Firebase Test Lab is Google’s answer for scalable mobile app testing. You can run your Android Espresso tests (and iOS XCTests) on both physical and virtual devices managed by Google. All you do is choose which devices you want to test with, provide the app and test APKs, and off it goes, running tests in parallel among each chosen device (as they become available from the shared pool). However, it still runs the entire test suite sequentially on each chosen device — it doesn’t shard your tests across devices.

If you want actual test sharding distributed across Test Lab devices, you can use another tool called Flank, created by Walmart Labs, to shard your tests across devices managed by FTL. I won’t describe how to use FTL and Flank here (the documentation is already pretty good). But I will encourage you to consider paying for FTL if you have a very large number of tests that need to be run frequently, and especially if you want broad device coverage.

Got lots of tests? Start sharding!

Sharding your tests can be a great way to boost the speed of your tests, using either your local hardware, or hardware in the cloud. It typically only makes sense for very large numbers of tests, as there is some overhead to get started with sharding, but that’s time you’ll get back in your future development cycles as you’re able to test more frequently and respond to new issues faster.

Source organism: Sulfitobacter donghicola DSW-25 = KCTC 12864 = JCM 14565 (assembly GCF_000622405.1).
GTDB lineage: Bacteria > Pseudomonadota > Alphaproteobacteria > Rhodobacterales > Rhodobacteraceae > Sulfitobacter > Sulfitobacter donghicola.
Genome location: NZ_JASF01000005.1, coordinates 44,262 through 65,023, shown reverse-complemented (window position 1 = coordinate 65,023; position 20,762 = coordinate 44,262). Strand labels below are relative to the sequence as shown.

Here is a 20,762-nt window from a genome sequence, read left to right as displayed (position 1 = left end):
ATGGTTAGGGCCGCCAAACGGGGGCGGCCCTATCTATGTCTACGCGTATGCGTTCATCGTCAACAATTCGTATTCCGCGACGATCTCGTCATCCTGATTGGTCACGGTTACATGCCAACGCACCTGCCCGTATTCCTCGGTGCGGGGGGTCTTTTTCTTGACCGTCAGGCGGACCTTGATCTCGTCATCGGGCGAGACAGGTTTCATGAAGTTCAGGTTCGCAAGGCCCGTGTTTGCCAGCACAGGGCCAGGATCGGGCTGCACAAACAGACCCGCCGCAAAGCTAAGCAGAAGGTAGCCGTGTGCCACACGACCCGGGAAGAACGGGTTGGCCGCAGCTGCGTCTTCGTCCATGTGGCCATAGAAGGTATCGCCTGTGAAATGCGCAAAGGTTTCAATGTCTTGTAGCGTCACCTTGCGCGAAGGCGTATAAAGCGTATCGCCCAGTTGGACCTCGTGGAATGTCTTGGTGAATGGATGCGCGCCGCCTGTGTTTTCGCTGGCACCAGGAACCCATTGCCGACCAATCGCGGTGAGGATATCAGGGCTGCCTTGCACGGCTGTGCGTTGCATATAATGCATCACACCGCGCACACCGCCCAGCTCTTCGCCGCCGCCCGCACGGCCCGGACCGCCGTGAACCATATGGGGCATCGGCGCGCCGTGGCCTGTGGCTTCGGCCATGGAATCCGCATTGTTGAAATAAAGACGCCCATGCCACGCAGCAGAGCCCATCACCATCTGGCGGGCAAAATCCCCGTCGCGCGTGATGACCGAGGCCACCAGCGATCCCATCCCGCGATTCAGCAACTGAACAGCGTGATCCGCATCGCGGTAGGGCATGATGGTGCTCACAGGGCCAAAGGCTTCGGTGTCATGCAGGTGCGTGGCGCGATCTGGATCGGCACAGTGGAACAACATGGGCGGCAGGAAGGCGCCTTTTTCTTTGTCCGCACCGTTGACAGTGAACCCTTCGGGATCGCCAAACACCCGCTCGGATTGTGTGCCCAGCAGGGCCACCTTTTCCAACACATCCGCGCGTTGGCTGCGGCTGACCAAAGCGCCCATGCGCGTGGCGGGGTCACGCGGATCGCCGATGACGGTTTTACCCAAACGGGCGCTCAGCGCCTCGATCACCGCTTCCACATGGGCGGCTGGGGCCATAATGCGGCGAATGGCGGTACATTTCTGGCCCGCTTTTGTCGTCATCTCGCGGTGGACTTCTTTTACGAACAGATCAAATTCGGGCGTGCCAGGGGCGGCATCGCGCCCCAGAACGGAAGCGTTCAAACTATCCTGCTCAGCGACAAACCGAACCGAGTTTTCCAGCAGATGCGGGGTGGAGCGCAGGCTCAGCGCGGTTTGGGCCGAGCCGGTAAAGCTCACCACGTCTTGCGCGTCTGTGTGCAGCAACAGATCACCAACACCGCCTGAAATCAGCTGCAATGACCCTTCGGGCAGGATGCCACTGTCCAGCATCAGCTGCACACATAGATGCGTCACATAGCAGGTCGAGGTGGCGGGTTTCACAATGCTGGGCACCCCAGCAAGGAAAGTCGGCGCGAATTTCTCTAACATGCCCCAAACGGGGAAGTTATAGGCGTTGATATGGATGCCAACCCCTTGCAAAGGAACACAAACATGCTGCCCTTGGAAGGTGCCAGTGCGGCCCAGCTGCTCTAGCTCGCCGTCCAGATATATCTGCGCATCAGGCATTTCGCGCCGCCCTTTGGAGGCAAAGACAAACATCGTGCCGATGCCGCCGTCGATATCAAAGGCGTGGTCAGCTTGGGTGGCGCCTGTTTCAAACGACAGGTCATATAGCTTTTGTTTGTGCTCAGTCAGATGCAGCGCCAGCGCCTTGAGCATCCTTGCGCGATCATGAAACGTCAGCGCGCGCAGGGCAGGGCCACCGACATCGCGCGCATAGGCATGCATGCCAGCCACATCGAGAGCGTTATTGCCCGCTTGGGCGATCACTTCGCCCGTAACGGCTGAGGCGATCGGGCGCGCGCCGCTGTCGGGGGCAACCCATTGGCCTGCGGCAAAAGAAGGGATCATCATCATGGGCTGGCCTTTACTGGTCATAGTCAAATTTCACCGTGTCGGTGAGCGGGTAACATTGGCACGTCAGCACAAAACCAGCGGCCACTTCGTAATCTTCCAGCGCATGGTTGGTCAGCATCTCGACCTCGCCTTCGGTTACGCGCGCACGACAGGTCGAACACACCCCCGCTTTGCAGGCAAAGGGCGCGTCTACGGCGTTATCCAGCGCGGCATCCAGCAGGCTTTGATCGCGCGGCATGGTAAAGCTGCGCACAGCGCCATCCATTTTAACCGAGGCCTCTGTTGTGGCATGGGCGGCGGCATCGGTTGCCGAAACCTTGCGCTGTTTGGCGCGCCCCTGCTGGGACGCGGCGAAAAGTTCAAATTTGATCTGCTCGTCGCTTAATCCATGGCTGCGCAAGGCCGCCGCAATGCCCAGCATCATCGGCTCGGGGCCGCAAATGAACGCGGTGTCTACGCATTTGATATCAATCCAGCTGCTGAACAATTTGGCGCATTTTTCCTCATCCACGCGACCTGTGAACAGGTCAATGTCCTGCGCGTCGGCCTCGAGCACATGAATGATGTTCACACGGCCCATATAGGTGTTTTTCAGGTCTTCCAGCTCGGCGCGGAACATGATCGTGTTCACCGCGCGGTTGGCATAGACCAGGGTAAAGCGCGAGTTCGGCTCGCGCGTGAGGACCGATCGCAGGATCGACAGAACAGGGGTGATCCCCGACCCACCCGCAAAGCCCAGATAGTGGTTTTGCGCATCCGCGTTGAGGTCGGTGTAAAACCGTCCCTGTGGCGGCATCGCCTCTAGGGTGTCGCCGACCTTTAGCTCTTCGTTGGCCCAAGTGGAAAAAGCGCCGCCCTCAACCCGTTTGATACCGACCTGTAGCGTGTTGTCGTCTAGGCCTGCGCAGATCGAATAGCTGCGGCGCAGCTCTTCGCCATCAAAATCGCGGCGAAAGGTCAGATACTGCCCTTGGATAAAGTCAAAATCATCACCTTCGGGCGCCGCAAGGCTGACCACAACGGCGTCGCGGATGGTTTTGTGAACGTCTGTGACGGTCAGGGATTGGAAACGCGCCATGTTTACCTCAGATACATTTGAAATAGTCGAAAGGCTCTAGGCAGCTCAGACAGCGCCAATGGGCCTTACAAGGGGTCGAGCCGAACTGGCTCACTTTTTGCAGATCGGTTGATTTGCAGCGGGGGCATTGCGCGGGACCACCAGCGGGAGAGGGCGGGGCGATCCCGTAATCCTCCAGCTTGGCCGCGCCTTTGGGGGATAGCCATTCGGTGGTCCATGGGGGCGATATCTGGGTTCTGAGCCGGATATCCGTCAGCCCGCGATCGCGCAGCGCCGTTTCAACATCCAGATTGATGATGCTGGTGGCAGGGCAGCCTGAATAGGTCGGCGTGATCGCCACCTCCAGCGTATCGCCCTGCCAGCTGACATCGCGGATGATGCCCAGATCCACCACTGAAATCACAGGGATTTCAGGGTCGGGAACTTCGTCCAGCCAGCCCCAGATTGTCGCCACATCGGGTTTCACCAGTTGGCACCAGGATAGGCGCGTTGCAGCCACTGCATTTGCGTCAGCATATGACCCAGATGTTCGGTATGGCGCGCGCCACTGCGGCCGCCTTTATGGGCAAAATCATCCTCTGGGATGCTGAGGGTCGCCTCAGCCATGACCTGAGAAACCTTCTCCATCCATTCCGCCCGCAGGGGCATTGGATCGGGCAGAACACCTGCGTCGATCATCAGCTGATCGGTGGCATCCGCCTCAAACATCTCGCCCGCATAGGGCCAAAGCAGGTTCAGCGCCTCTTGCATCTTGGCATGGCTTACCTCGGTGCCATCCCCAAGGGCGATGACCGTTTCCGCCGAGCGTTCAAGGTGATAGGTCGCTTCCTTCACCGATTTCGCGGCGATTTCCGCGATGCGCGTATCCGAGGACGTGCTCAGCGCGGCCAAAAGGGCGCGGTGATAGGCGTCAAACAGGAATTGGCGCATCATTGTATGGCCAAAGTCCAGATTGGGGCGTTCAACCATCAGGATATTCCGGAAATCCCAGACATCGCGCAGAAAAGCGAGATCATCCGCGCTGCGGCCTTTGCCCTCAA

More articles on faster testing on Android

Mesmer

Mesmer, the leader in Robotics Process Automation for…

Doug Stevenson

Written by

Director of Developer Relations at Mesmer (mesmerhq.com)

Mesmer

Mesmer

Mesmer, the leader in Robotics Process Automation for Development (RPAD), is radically changing the way developers work. Mesmer’s AI-powered bots use patent-pending Deep Learning Automation (DLA™) to accelerate every function of customer experience testing. https://mesmerhq.com

Doug Stevenson

Written by

Director of Developer Relations at Mesmer (mesmerhq.com)

Mesmer

Mesmer

Mesmer, the leader in Robotics Process Automation for Development (RPAD), is radically changing the way developers work. Mesmer’s AI-powered bots use patent-pending Deep Learning Automation (DLA™) to accelerate every function of customer experience testing. https://mesmerhq.com